THE BLOG

Flirting With Freelancing as a Graduate

14/07/2014 16:54 BST | Updated 11/09/2014 10:59 BST

A sprinkle of souls think that 'freelance' is a synonym for unemployed hippy, graduate in denial or moonlighter at the Bank of Mum & Dad, but it's time to hold those hasty horses. Despite the elusive nature of freelance work, there's a lot to be said for plucking at different contracts. Although commitment complexes may well be aggravated by freelance work, at the end of the day fine-tuning freedom is far from a crime. Go on graduates, give it a go.

An insight into the world of pick and mix work must begin with the dismissal of the ultimate myth: that freelancers are part-timers. You win some, you lose some, and smaller contracts are what they say on the tin; just like a Saturday girl couldn't swagger in to a Sunday stock check like a barmaid at a beer festival, you can't do work you haven't been given. However, this usually just means that you'll put in some big hours on the next contract, so get the rest in now; dry spells are rarely eternal.

There is, however, a perfectly valid reason for why people believe that we're slackers. Freelancers regularly spend all week showing off their flexi-time superpowers by swanning off for days out, and consequently not doing enough work. Sunday is no longer the day of rest, but the day of compensation, as we lock ourselves to our laptops and mourn the distant drumroll of the Eastenders omnibus. The silver lining: we've tailored our work to be something which we enjoy, so a big Sunday session isn't too much of a hardship, especially when served with roast potatoes.

Our dress code is also a camouflage for our genuine work ethic. How can we be committed individuals in polka dot pyjamas when the rest of the big dogs are wearing pinstripe suits? We are hard working because we have to be; as a work from home freelancer I rarely have tangible colleagues, so there is no one to unapologetically blame for my own incompetency, not even traffic. The solution is to remain competent for as long as possible, even if it is dowsed in a dressing gown mentality. Indeed many freelancers hop from office to office, but home is a likely base, as it's the only place where it's possible to earn a tenner a day and still snack on Heston's caramel popcorn ice cream from Waitrose. What's more, saving time on the commute also gives you the leisure to dedicate yourself to other vital activities, such as learning the phonetic alphabet.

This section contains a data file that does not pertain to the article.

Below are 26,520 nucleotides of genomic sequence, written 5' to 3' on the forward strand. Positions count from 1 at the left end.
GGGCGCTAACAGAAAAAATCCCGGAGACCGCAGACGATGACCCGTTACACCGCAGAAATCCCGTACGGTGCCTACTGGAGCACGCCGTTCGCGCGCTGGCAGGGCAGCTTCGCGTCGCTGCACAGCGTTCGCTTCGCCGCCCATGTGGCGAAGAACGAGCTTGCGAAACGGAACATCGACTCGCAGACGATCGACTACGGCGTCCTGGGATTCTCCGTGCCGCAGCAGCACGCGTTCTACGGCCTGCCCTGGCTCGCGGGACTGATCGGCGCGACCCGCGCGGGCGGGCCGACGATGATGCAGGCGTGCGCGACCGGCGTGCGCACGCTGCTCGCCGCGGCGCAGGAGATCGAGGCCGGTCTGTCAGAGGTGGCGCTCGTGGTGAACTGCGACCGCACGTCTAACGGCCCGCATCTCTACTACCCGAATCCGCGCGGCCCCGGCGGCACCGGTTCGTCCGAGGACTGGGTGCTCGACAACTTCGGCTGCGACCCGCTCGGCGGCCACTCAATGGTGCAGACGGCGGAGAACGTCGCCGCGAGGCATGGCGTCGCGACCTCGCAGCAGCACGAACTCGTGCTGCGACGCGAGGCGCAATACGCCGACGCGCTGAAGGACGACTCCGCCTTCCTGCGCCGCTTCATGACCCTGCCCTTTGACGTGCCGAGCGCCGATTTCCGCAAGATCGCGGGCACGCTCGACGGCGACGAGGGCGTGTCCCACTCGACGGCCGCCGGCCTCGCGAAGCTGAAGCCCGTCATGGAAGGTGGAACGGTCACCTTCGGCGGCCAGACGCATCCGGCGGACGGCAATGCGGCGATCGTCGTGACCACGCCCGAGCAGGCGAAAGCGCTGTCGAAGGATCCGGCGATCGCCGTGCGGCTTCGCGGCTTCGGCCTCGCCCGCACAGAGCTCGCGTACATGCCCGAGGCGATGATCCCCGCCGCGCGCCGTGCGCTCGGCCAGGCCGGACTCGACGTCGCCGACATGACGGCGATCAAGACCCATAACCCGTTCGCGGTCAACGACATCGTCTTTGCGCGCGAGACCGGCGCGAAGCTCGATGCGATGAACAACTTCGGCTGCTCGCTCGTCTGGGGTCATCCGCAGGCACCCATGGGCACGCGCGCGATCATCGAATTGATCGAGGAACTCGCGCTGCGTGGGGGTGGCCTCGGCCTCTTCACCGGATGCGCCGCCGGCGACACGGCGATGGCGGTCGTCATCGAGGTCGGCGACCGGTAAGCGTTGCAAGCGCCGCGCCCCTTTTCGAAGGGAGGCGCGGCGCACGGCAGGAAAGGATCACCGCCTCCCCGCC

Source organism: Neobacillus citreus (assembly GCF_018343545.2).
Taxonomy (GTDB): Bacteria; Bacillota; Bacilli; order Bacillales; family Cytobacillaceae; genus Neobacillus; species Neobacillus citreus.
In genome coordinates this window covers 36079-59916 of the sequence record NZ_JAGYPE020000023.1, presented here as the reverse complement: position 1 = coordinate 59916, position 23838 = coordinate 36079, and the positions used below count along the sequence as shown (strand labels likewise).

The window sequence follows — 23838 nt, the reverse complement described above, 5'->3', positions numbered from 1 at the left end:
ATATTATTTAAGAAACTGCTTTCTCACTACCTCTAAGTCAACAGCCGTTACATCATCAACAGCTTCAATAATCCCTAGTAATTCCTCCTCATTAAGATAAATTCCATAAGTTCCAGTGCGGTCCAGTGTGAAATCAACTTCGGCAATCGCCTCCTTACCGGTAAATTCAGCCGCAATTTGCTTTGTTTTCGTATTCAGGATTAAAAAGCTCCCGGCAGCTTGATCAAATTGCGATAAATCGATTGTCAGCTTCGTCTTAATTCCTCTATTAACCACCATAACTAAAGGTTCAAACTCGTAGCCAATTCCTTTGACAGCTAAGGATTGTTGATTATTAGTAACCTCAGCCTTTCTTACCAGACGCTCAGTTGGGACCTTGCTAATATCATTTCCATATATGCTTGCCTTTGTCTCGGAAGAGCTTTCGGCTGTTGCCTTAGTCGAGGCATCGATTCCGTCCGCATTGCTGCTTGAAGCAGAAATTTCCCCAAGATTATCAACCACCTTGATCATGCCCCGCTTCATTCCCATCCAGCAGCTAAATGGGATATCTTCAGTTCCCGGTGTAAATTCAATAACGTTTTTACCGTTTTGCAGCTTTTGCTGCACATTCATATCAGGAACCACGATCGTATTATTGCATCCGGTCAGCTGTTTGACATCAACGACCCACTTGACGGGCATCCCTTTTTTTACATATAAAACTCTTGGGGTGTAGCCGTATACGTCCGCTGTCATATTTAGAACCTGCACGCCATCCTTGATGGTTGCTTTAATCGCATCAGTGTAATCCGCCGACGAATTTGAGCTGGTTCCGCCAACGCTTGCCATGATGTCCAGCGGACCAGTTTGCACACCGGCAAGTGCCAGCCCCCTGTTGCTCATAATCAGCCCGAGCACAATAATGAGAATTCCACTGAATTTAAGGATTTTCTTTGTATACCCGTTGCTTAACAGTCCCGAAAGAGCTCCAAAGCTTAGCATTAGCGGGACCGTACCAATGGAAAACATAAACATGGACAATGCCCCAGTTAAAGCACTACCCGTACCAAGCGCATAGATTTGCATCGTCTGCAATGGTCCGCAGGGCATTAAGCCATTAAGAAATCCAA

On the pyjama point, freelancers can get strangely jealous of their friends' work attire. When you turn up for after-work drinks wearing Tesco knickers (no worries about VPL when pencil skirts are still an aspiration) because you weren't going to miss a trick when your mum asked if you wanted anything from the weekly food shop, it can seem like you've been invited to a fancy dress party where no one's told you there's a theme; aka FANCY. But hey, absence makes the heart grow fonder, and next time you dress up you'll feel at least several hundred dollars.

Although few, there are some other disadvantages to the freelance world. Whilst other people have fun World Cup sweepstakes with their colleagues, the freelance equivalent is a lonely and unhealthy gambling problem. We have to lower social expectation to a point where jubilation is personified by a LinkedIn invitation. Not to worry though, the simple solution to this is to spend buckets of time with your friends, who are usually open to telling funny office stories in order for you to live vicariously through them. Alternatively, just watch The Office in your lunch hour.

However, if you think that your friends will understand when you tell them you're busy, get off that Disney diet Alice because you're inhaling way too many Wonderland calories. Whilst other friends missing things for conferences is a sign of budding success, if you skip a social event to skype your boss from your living room, you might as well be off to Alton Towers with your imaginary friend's second cousin.

What's more, finding out that you qualify for tax as a freelancer is like getting to the end of Gilmore Girls and finding out that Rory's adopted. Surely if you write your own invoices you don't get taxed? You've used your own stationary. Then there's the fact that your earnings average less than Job Seekers Allowance, meaning that your pension plan goes as far as ordering box sets to watch when you're 70 and can afford the accompanying take-away. I jest; freelancing might be a slow starter financially, but momentum can come quicker than you think; and better a plod in the right direction, than a sprint start in a lukewarm one.

When you're a work from home freelancer, there will be moments when you do a double take on your lifestyle; such as when your friends use you as the clue for 'gypsy' in a game of Articulate, or suggest you should watch Secret Diary Of A Call Girl as career inspiration because you're 'always free' and 'still live next door'. We get a lot of slack, but the variety of a free-spirit's prescription is well worth it. Just because there isn't a graduate scheme for it, doesn't mean you can't do the work you want to do. Go old school, send some emails, make some calls, and set yourself up... if you offer something good enough, the clients will come trotting.